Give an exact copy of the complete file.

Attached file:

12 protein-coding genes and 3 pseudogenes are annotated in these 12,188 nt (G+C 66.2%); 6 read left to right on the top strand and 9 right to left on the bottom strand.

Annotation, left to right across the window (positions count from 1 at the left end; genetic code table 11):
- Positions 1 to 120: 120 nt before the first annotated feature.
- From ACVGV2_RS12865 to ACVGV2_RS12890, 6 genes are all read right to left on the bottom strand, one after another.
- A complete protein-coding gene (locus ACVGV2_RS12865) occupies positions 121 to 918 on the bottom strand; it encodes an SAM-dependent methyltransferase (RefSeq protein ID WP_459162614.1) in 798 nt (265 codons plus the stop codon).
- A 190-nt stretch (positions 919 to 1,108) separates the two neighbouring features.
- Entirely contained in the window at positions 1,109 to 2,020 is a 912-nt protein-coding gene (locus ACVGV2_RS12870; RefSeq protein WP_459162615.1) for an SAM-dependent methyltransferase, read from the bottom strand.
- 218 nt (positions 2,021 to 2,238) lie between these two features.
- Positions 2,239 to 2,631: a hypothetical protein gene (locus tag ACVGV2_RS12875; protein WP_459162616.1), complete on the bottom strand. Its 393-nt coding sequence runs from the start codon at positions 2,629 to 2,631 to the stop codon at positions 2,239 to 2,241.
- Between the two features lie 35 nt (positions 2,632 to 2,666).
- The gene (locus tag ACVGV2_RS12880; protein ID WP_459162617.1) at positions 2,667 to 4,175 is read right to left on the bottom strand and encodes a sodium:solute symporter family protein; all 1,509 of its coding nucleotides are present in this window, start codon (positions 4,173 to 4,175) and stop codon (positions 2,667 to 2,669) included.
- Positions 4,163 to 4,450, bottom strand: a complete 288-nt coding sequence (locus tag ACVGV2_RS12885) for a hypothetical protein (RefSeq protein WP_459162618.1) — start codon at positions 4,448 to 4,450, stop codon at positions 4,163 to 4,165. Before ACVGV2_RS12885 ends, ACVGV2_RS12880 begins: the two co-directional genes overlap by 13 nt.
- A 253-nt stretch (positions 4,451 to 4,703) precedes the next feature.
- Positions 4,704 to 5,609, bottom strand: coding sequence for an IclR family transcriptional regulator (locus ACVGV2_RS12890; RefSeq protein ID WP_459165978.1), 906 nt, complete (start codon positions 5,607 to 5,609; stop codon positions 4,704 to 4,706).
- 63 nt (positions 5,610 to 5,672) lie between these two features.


12 protein-coding genes and 3 pseudogenes are annotated in these 12,188 nt (G+C 66.2%); 6 read left to right on the top strand and 9 right to left on the bottom strand.

Annotation, left to right across the window (positions count from 1 at the left end; genetic code table 11):
- Positions 1 to 120: 120 nt before the first annotated feature.
- From ACVGV2_RS12865 to ACVGV2_RS12890, 6 genes are all read right to left on the bottom strand, one after another.
- A complete protein-coding gene (locus ACVGV2_RS12865) occupies positions 121 to 918 on the bottom strand; it encodes an SAM-dependent methyltransferase (RefSeq protein ID WP_459162614.1) in 798 nt (265 codons plus the stop codon).
- A 190-nt stretch (positions 919 to 1,108) separates the two neighbouring features.
- Entirely contained in the window at positions 1,109 to 2,020 is a 912-nt protein-coding gene (locus ACVGV2_RS12870; RefSeq protein WP_459162615.1) for an SAM-dependent methyltransferase, read from the bottom strand.
- 218 nt (positions 2,021 to 2,238) lie between these two features.
- Positions 2,239 to 2,631: a hypothetical protein gene (locus tag ACVGV2_RS12875; protein WP_459162616.1), complete on the bottom strand. Its 393-nt coding sequence runs from the start codon at positions 2,629 to 2,631 to the stop codon at positions 2,239 to 2,241.
- Between the two features lie 35 nt (positions 2,632 to 2,666).
- The gene (locus tag ACVGV2_RS12880; protein ID WP_459162617.1) at positions 2,667 to 4,175 is read right to left on the bottom strand and encodes a sodium:solute symporter family protein; all 1,509 of its coding nucleotides are present in this window, start codon (positions 4,173 to 4,175) and stop codon (positions 2,667 to 2,669) included.
- Positions 4,163 to 4,450, bottom strand: a complete 288-nt coding sequence (locus tag ACVGV2_RS12885) for a hypothetical protein (RefSeq protein WP_459162618.1) — start codon at positions 4,448 to 4,450, stop codon at positions 4,163 to 4,165. Before ACVGV2_RS12885 ends, ACVGV2_RS12880 begins: the two co-directional genes overlap by 13 nt.
- A 253-nt stretch (positions 4,451 to 4,703) precedes the next feature.
- Positions 4,704 to 5,609, bottom strand: coding sequence for an IclR family transcriptional regulator (locus ACVGV2_RS12890; RefSeq protein ID WP_459165978.1), 906 nt, complete (start codon positions 5,607 to 5,609; stop codon positions 4,704 to 4,706).
- 63 nt (positions 5,610 to 5,672) lie between these two features.